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Mike Rouker
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roukerm@bloomington.in.gov
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State Legislation Targeting Annexation Efforts Ruled Unconstitutional

Bloomington, Ind. - The Monroe County Circuit Court ruled in favor of the City of Bloomington Thursday, finding state legislation terminating the 2017 annexation process was unconstitutional.

Judge Frank Nardi of Monroe Circuit Court #6 issued a ruling in the City's annexation lawsuit against the State of Indiana, declaring Indiana Code Section 36-4-3-11.8 to be “unconstitutional special legislation in violation of Indiana Constitution Article IV, Section 23” because it affected only the City of Bloomington. The Court also found that the statute, which halted Bloomington’s annexation and was included in the 2017 biennial budget bill in the last hours, violated the state constitution’s single subject clause in Article IV, Section 19, which requires that enactments of the legislature be confined to one subject and matters “properly connected” to that subject. The Judge’s order may be read in its entirety at  https://publicaccess.courts.in.gov/TrialCourt/Document?id=a421415d-9b1a-472a-bbca-794f3bc9a61d

The April 18 ruling came down two years after the City filed suit against Indiana Governor Eric Holcolmb in response to legislation that abruptly terminated the City’s annexation process and barred the City from additional annexation efforts for five years.  The legislation was enacted soon after the City initiated a process in early February 2017 to annex several areas beyond the current corporate limits, which have not changed since 2004. Although the State defended the legislation as warranted by the city’s “urgency” in its annexation efforts, Judge Nardi found that the City was merely following a proper statutory timeline for annexation, adding that evidence regarding the various public meetings on the proposed annexation indicated the City had considered citizen objections and acted in favor of citizens in some cases.  The Court noted that the State had not provided any support for its position that the legislation was justified, saying, “[I]t is not possible to know exactly what problem the General Assembly was trying to address with this legislation.”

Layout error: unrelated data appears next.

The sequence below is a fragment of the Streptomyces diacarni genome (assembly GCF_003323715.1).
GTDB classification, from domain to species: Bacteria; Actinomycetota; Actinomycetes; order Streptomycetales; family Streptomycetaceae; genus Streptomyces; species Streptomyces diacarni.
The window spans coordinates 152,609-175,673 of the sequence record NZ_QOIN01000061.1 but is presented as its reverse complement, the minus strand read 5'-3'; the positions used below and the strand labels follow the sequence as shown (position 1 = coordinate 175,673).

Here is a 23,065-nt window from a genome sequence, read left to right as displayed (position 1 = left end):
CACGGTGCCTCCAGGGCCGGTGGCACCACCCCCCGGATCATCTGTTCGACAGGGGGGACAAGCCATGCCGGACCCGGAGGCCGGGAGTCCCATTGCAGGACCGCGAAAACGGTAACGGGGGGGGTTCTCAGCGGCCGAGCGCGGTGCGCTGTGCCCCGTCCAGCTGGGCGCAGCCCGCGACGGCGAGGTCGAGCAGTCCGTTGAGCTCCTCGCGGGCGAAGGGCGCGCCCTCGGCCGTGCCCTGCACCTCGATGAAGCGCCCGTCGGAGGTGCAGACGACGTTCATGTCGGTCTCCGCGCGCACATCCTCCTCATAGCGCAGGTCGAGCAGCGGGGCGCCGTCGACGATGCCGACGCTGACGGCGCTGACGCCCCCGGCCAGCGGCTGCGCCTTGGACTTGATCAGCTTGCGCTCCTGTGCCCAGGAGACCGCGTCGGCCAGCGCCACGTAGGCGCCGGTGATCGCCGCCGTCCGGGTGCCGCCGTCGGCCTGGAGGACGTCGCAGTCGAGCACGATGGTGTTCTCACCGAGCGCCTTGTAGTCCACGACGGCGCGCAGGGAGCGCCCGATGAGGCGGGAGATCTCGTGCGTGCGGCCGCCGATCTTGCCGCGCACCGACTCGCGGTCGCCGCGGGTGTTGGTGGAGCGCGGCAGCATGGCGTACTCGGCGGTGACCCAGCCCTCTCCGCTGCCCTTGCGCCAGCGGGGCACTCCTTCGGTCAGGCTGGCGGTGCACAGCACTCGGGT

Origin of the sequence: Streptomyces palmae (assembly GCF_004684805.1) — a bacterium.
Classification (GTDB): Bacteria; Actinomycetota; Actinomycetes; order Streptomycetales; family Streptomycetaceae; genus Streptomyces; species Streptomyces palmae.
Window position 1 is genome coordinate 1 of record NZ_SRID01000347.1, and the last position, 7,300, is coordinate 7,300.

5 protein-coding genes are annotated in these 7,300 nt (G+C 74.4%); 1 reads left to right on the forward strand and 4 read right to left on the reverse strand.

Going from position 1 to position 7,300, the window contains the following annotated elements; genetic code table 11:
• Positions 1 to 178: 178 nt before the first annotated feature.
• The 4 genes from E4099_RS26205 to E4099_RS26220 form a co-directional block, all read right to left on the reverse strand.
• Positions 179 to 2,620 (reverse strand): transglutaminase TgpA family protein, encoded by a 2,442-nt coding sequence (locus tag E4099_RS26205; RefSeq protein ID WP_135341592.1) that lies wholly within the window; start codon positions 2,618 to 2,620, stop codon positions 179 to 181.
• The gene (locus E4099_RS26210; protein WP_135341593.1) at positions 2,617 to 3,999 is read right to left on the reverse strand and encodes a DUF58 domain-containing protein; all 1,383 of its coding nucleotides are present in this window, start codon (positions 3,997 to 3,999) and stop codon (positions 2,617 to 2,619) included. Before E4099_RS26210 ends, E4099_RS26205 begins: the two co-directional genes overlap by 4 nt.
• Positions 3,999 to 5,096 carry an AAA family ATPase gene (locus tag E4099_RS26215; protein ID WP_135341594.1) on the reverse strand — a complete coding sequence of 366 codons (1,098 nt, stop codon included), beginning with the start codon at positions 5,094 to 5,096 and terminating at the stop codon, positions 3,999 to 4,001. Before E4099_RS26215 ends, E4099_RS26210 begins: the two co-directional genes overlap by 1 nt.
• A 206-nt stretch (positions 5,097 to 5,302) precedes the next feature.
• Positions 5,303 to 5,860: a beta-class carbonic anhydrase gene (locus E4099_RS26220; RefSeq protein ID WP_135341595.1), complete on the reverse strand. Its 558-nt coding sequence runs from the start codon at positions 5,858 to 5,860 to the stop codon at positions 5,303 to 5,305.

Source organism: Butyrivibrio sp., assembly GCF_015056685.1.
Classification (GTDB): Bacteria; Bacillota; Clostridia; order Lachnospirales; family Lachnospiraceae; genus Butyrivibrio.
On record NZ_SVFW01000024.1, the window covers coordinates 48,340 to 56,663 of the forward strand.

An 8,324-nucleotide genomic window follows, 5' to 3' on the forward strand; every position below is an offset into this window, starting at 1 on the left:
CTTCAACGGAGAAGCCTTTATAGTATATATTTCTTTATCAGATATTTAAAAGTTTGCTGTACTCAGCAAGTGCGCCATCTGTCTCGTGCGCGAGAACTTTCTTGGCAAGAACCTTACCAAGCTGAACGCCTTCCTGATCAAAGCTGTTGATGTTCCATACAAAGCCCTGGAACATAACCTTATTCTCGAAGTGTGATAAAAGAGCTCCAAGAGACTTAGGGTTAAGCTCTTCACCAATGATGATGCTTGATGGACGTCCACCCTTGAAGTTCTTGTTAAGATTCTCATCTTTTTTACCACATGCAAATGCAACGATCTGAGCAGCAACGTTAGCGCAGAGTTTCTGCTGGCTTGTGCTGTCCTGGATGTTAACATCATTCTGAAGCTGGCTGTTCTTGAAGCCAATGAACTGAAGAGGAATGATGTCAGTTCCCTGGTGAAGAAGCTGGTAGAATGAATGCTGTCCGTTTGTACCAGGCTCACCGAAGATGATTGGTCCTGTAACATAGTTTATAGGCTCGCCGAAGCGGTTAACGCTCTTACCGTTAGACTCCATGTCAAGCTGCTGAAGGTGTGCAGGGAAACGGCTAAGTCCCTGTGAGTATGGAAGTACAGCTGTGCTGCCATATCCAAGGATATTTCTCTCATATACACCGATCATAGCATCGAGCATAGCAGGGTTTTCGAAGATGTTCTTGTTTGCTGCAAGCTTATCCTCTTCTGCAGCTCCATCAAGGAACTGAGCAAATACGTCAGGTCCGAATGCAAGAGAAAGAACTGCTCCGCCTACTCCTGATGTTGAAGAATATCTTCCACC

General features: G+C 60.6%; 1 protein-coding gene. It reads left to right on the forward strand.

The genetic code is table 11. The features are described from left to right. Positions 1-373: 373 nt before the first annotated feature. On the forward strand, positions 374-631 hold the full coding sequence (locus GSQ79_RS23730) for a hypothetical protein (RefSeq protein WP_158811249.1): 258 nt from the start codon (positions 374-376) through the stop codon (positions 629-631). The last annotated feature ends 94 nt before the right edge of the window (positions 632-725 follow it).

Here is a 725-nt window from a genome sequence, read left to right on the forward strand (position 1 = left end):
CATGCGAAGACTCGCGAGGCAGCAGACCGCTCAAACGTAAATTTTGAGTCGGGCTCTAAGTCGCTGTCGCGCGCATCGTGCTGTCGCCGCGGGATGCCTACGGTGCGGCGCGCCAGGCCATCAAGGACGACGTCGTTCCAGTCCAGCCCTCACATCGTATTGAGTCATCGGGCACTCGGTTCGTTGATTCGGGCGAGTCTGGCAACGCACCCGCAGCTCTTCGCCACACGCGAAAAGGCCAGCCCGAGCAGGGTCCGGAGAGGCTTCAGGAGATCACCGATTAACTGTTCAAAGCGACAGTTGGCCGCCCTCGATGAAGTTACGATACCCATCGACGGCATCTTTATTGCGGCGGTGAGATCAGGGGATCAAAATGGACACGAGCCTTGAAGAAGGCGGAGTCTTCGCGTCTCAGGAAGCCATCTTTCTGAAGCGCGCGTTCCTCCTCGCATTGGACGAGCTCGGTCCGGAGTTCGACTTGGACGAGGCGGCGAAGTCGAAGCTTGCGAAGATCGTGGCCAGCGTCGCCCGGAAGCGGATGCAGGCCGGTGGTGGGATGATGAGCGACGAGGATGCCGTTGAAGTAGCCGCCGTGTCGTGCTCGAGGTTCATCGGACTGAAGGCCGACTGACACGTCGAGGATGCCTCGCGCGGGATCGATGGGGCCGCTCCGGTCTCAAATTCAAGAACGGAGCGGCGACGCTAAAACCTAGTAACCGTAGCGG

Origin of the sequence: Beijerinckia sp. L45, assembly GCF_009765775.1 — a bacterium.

“We are pleased that this ruling affirms the very deliberate, detailed and considerate approach we took in 2017 to expanding our City limits,” said Mayor John Hamilton.  “And importantly, that the ruling vindicates the constitutional principle prohibiting special legislation at the state level singling out municipalities for unfair treatment.”

The State has until May 20 to file a Notice of Appeal.


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